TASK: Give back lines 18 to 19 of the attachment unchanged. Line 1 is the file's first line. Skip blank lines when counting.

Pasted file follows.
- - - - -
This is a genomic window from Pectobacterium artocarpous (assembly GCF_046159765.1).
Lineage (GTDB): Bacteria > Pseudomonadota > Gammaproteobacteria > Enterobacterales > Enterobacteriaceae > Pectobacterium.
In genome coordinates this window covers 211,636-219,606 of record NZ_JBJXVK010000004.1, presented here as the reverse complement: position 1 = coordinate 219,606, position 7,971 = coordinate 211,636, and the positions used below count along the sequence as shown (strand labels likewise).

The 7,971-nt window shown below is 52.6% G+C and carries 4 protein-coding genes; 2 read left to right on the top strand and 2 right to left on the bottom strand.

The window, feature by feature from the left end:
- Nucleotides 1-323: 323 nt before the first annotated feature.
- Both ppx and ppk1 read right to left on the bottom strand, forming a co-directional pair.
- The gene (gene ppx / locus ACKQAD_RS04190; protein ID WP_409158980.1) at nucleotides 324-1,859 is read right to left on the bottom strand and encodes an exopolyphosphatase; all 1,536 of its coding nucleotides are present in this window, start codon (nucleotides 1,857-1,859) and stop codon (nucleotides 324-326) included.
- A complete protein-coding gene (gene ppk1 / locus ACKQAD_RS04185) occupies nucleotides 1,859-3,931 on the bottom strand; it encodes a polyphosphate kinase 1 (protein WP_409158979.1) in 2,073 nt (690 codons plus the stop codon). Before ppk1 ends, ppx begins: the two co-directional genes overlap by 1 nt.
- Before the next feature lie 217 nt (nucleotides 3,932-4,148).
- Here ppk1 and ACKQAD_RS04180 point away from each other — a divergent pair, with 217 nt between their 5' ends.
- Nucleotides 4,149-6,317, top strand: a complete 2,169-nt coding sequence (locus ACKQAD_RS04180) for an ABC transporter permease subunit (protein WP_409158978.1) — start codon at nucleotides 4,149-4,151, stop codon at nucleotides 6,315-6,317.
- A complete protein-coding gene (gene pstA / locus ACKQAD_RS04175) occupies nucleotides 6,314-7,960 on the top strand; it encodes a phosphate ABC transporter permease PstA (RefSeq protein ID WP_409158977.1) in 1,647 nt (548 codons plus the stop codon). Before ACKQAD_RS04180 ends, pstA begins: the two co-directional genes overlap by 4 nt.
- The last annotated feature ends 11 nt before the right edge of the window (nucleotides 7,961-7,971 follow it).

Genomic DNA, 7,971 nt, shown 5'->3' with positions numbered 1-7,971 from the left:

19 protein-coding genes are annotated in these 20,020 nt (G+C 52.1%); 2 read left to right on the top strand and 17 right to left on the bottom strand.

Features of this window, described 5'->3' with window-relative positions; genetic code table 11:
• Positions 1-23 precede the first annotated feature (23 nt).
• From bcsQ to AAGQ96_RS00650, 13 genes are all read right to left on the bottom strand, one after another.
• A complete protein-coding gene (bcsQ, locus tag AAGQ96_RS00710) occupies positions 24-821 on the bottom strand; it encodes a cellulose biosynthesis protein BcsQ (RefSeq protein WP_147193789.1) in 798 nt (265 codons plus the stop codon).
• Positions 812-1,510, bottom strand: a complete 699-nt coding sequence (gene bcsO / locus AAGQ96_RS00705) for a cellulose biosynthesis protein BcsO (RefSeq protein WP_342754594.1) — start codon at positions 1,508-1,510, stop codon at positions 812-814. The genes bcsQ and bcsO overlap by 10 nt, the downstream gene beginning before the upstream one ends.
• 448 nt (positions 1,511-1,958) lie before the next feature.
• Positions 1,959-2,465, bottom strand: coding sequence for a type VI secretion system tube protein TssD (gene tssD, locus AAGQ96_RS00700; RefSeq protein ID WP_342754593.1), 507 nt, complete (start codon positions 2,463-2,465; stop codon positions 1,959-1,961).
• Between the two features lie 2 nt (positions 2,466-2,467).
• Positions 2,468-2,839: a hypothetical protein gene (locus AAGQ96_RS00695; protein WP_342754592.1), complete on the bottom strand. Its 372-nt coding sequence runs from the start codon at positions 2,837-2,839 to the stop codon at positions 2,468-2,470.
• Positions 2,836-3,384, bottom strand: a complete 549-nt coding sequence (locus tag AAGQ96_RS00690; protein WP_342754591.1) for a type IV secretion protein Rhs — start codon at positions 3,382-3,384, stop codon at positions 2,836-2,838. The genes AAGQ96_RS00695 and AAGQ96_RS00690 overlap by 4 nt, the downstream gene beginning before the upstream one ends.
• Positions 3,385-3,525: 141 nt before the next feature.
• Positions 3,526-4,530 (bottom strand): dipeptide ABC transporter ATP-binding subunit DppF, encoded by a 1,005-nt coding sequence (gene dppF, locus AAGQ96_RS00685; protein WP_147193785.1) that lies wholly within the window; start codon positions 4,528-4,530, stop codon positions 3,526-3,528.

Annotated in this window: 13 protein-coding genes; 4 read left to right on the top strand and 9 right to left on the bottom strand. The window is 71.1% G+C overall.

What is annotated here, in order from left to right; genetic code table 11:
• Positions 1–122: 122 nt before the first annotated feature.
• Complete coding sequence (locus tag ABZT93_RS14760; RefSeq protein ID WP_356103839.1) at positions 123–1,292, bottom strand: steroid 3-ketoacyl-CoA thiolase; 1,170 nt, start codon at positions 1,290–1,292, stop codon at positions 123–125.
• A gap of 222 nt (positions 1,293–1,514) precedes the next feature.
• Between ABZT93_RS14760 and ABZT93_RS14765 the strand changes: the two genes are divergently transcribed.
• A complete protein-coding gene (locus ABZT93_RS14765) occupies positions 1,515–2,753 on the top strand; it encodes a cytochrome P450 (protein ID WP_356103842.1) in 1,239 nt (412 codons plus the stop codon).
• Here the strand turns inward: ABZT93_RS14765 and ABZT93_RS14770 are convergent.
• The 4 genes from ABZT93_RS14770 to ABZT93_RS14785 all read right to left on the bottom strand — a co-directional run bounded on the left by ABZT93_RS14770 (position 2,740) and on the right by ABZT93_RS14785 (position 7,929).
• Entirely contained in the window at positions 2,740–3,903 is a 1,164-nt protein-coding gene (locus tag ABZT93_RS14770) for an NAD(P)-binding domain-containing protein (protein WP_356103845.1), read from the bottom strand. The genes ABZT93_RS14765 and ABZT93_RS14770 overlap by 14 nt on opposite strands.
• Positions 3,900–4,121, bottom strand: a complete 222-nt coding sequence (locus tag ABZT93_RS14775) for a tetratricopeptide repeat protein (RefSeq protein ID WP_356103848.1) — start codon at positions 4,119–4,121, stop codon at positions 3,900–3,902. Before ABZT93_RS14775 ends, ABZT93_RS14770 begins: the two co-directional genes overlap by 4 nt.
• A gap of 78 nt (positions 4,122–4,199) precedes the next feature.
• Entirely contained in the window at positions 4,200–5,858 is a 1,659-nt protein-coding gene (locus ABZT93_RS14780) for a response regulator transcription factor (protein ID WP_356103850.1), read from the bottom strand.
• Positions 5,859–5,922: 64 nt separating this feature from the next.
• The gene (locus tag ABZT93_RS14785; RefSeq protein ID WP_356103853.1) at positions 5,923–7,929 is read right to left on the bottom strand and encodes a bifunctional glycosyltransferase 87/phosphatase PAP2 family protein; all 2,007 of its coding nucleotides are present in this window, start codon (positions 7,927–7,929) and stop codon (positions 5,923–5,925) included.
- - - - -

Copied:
• Positions 1-23 precede the first annotated feature (23 nt).
• From bcsQ to AAGQ96_RS00650, 13 genes are all read right to left on the bottom strand, one after another.